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" I was confirmed in this opinion, that he who would not be frustrate of his hope to write well hereafter in laudable things, ought himself to be a true poem... "
Essays and Poems - Page 34
by Jones Very - 1839 - 175 pages
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Fault Lines and Controversies in the Study of Seventeenth-century English ...

Claude J. Summers, Ted-Larry Pebworth - 2002 - 236 pages
...of chastity in his personal life indicates its centrality to his political efforts and convictions: "He who would not be frustrate of his hope to write...pattern of the best and honorablest things — not pretending to sing high praises of heroic men or famous cities, unless he have in himself the experience...
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The Major Works

John Milton - 2003 - 966 pages
...pure thoughts, without transgression. And long it was not after, when f was confirmed in this opinion, that he who would not be frustrate of his hope to...hereafter in laudable things, ought himself to be a true poem,0 that is, a composition and pattern of the best and honourablest things, not presuming to sing...
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Paradise Lost, 1668-1968: Three Centuries of Commentary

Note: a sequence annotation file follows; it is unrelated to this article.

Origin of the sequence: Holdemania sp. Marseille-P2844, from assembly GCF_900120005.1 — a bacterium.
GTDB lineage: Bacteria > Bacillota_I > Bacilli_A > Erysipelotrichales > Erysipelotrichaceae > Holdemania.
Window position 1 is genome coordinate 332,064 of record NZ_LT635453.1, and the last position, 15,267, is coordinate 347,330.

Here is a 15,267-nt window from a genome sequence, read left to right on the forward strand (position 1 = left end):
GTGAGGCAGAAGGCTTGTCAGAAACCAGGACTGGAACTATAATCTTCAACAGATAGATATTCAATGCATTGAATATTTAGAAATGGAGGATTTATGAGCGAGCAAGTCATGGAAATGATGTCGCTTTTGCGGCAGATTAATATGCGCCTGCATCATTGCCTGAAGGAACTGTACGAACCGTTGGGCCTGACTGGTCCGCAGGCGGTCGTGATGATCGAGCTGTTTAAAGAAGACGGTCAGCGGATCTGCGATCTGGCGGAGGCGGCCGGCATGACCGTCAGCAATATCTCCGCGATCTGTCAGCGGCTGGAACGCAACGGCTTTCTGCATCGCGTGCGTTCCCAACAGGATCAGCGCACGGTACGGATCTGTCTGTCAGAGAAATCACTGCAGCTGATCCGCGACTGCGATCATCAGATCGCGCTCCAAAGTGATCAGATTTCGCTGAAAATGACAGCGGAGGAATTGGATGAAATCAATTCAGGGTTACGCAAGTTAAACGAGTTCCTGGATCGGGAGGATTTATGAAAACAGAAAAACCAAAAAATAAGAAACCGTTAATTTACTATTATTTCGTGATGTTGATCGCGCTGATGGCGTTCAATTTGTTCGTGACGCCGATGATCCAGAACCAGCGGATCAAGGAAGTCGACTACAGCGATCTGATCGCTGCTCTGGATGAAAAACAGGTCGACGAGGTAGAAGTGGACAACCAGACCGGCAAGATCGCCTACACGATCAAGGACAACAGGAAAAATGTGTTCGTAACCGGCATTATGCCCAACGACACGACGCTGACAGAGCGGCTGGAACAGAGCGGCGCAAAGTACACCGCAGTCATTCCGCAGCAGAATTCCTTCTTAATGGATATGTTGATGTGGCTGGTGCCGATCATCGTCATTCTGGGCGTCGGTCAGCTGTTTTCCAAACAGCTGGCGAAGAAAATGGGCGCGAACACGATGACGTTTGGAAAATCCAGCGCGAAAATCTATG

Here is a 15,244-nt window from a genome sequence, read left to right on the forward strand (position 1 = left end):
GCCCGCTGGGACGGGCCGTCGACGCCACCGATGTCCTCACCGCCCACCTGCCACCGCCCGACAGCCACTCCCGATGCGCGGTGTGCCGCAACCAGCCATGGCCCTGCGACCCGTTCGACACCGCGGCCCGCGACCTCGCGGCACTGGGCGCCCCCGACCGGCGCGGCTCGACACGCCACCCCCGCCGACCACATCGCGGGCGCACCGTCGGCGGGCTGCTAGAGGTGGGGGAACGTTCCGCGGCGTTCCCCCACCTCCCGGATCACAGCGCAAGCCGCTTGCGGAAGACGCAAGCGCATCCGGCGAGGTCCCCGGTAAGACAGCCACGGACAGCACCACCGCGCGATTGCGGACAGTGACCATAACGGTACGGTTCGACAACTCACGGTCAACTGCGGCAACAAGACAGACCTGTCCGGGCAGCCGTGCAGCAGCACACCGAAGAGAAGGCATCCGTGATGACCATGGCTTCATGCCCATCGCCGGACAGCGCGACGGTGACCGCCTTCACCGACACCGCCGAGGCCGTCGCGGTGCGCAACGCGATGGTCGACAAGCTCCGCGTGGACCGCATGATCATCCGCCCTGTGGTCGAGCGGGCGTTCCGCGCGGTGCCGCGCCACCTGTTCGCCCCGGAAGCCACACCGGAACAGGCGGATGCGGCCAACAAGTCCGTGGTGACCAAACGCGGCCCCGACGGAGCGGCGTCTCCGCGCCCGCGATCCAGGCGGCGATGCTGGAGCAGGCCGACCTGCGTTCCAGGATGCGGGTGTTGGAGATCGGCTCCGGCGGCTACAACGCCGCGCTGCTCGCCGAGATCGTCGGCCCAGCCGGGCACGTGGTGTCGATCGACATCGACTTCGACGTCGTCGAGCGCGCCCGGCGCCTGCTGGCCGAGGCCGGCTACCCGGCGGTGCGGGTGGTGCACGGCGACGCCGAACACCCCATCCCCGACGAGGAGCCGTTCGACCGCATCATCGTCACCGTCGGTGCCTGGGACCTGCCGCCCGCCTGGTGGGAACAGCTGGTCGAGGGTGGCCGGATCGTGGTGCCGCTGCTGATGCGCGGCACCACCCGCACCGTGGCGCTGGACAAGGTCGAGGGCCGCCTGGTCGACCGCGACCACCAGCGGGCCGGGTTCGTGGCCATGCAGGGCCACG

Prof Earl Miner, Earl Roy Miner, William Moeck, Steven Edward Jablonski - 2004 - 510 pages
...first feel grief yourself." In Smectymnuus [CPW 1 .890], Milton observes with great depth of judgment that "he who would not be frustrate of his hope to write well hereafter in laudable things, ought him selfe to bee a true Poem, that is, a composition and patterne of the best and honourablest things...
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Paradise Lost: A Student's Companion to the Poem

Francis C. Blessington - 2004 - 164 pages
...the poet must always be critical in his reading, extracting what is best from other writers, he adds: "he who would not be frustrate of his hope to write well hereafter in laudable things, ought himselfe to bee a true Poem, that is, a composition, and patterne of the best and honourablest things;...
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Milton's Legacy

Kristin A. Pruitt, Charles W. Durham - 2005 - 257 pages
.../ Non Anglus, verum hercle Angelus ipse fores" (The Poems of John Milton, ed. Darbishire, 514). 14. "[H]e who would not be frustrate of his hope to write well hereafter in laudable things, ought him selfe to bee a true Poem, that is, a composition, and pattern of the best and honourablest things;...
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Pastoral Palimpsests: Essays in the Reception of Theocritus and Virgil

Michael Paschalis - 2007 - 216 pages
...a marvellous artist" anticipates Milton's famous prescription for himself, Apology for Smectymnuus, "he who would not be frustrate of his hope to write...laudable things, ought himself to be a true poem." 36 turgidulus is a rare diminutive, found at Cat. 3.18 flendo turgiduli rubent ocelli, "her darling...
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